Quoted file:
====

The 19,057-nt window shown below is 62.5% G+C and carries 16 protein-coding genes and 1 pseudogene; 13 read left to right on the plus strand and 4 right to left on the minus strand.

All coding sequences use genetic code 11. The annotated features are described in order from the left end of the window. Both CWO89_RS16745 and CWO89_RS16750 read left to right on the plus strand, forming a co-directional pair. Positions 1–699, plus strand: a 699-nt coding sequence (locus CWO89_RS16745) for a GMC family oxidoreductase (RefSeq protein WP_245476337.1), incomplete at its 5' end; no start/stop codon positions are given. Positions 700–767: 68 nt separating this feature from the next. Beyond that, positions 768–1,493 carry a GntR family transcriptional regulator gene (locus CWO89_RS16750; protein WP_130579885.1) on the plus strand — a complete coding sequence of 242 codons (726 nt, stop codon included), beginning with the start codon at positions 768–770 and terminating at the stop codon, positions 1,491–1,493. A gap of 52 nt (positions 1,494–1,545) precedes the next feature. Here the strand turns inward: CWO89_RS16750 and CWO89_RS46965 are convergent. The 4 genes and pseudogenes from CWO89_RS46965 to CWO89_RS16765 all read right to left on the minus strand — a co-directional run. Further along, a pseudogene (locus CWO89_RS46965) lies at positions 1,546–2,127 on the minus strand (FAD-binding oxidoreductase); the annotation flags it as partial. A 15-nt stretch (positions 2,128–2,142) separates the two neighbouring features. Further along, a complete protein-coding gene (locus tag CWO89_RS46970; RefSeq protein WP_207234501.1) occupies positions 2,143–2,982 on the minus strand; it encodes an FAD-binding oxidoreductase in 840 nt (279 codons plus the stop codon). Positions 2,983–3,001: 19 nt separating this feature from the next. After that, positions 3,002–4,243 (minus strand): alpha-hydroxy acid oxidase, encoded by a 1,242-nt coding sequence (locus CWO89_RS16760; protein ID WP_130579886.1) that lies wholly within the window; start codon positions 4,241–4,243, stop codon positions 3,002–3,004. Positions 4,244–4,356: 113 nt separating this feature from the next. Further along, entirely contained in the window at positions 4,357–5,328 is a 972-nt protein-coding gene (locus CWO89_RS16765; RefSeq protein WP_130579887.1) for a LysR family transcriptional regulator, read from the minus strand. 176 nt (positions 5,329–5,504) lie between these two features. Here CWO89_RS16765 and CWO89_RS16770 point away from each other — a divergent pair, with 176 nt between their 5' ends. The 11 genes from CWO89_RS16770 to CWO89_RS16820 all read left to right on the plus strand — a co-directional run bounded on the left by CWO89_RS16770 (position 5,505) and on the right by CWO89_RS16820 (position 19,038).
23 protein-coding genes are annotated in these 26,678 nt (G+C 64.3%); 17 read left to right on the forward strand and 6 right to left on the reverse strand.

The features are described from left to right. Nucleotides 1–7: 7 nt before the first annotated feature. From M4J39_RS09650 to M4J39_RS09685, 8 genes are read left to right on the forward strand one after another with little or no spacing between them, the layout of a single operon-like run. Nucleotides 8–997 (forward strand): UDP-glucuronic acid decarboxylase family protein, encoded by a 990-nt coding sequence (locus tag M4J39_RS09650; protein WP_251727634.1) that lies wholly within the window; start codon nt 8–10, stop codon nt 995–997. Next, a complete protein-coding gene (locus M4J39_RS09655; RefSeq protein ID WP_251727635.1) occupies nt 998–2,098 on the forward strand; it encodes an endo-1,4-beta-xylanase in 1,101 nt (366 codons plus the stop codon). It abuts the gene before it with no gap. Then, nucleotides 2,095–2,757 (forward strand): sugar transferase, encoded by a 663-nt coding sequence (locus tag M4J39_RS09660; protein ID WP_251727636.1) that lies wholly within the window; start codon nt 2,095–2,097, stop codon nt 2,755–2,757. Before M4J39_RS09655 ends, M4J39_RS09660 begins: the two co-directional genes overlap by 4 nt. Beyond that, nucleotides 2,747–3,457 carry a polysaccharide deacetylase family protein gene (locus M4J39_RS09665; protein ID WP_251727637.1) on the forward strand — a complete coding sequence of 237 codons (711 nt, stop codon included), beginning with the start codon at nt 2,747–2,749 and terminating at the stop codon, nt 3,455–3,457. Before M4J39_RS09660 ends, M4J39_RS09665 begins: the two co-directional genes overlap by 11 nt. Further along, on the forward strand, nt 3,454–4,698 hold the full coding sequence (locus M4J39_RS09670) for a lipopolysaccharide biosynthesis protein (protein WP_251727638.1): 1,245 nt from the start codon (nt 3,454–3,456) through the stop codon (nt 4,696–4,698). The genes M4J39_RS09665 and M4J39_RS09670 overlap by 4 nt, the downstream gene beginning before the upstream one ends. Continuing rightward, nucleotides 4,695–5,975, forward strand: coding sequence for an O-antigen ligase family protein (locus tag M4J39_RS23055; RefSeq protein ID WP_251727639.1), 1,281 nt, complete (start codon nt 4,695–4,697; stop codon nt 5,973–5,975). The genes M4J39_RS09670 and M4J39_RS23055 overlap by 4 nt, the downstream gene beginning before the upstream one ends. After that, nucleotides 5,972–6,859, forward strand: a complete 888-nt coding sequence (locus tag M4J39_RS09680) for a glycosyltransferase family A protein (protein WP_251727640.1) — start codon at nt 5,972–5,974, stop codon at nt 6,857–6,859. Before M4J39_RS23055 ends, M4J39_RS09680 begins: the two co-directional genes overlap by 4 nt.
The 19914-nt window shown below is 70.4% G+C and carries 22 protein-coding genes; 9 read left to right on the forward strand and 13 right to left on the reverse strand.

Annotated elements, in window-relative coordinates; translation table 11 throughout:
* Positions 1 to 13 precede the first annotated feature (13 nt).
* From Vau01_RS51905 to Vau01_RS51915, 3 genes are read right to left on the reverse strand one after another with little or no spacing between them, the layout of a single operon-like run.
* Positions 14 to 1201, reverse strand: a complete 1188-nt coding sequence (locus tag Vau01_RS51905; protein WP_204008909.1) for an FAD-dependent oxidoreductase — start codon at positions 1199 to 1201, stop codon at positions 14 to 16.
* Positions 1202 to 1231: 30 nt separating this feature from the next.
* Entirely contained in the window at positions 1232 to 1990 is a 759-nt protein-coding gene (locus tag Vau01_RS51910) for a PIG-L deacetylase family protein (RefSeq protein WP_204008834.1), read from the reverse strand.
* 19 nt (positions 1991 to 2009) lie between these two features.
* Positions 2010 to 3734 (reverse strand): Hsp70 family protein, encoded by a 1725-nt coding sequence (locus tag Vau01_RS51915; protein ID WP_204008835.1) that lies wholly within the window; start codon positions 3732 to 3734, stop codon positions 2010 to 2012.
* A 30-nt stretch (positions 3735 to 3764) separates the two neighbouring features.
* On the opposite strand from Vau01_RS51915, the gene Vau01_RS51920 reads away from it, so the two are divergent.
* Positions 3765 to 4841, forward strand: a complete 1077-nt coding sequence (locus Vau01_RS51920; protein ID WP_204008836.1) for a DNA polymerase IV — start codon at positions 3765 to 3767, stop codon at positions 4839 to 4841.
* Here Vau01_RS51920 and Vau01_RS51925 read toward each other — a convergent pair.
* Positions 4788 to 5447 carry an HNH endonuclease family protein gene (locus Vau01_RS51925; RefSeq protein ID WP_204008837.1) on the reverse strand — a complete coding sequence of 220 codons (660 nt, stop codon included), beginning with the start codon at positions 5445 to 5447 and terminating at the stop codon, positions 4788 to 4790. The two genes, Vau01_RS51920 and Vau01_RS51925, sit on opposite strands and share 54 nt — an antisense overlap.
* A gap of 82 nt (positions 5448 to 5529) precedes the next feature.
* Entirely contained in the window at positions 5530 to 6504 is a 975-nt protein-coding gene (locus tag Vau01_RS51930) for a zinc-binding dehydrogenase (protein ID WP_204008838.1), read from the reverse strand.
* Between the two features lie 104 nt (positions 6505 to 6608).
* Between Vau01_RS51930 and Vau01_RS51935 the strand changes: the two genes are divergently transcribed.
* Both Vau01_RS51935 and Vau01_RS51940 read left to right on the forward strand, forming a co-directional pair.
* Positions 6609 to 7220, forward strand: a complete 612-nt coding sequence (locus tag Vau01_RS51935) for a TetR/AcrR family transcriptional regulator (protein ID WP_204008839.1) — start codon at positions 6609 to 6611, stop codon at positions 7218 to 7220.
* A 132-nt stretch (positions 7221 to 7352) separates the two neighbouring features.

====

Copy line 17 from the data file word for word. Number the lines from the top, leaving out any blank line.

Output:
* Here Vau01_RS51920 and Vau01_RS51925 read toward each other — a convergent pair.